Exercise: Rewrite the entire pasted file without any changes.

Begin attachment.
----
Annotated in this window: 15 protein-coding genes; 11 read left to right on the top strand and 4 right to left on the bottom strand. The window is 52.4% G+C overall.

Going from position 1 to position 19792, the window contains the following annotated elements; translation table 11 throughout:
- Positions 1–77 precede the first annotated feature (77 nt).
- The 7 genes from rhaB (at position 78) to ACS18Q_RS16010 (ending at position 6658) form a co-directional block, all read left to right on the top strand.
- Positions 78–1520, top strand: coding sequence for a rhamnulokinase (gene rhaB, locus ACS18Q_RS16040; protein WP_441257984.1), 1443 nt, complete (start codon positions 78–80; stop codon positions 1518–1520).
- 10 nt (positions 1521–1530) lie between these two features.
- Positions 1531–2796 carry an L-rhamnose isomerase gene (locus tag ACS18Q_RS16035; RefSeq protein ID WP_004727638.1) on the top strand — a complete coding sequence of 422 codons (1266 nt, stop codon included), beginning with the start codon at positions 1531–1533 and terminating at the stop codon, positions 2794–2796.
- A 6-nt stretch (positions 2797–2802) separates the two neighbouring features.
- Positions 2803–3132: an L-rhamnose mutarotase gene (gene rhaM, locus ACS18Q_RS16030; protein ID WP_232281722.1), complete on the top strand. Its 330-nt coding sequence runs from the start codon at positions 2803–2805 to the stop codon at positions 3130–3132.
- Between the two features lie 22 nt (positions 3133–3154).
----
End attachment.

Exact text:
Annotated in this window: 15 protein-coding genes; 11 read left to right on the top strand and 4 right to left on the bottom strand. The window is 52.4% G+C overall.

Going from position 1 to position 19792, the window contains the following annotated elements; translation table 11 throughout:
- Positions 1–77 precede the first annotated feature (77 nt).
- The 7 genes from rhaB (at position 78) to ACS18Q_RS16010 (ending at position 6658) form a co-directional block, all read left to right on the top strand.
- Positions 78–1520, top strand: coding sequence for a rhamnulokinase (gene rhaB, locus ACS18Q_RS16040; protein WP_441257984.1), 1443 nt, complete (start codon positions 78–80; stop codon positions 1518–1520).
- 10 nt (positions 1521–1530) lie between these two features.
- Positions 1531–2796 carry an L-rhamnose isomerase gene (locus tag ACS18Q_RS16035; RefSeq protein ID WP_004727638.1) on the top strand — a complete coding sequence of 422 codons (1266 nt, stop codon included), beginning with the start codon at positions 1531–1533 and terminating at the stop codon, positions 2794–2796.
- A 6-nt stretch (positions 2797–2802) separates the two neighbouring features.
- Positions 2803–3132: an L-rhamnose mutarotase gene (gene rhaM, locus ACS18Q_RS16030; protein ID WP_232281722.1), complete on the top strand. Its 330-nt coding sequence runs from the start codon at positions 2803–2805 to the stop codon at positions 3130–3132.
- Between the two features lie 22 nt (positions 3133–3154).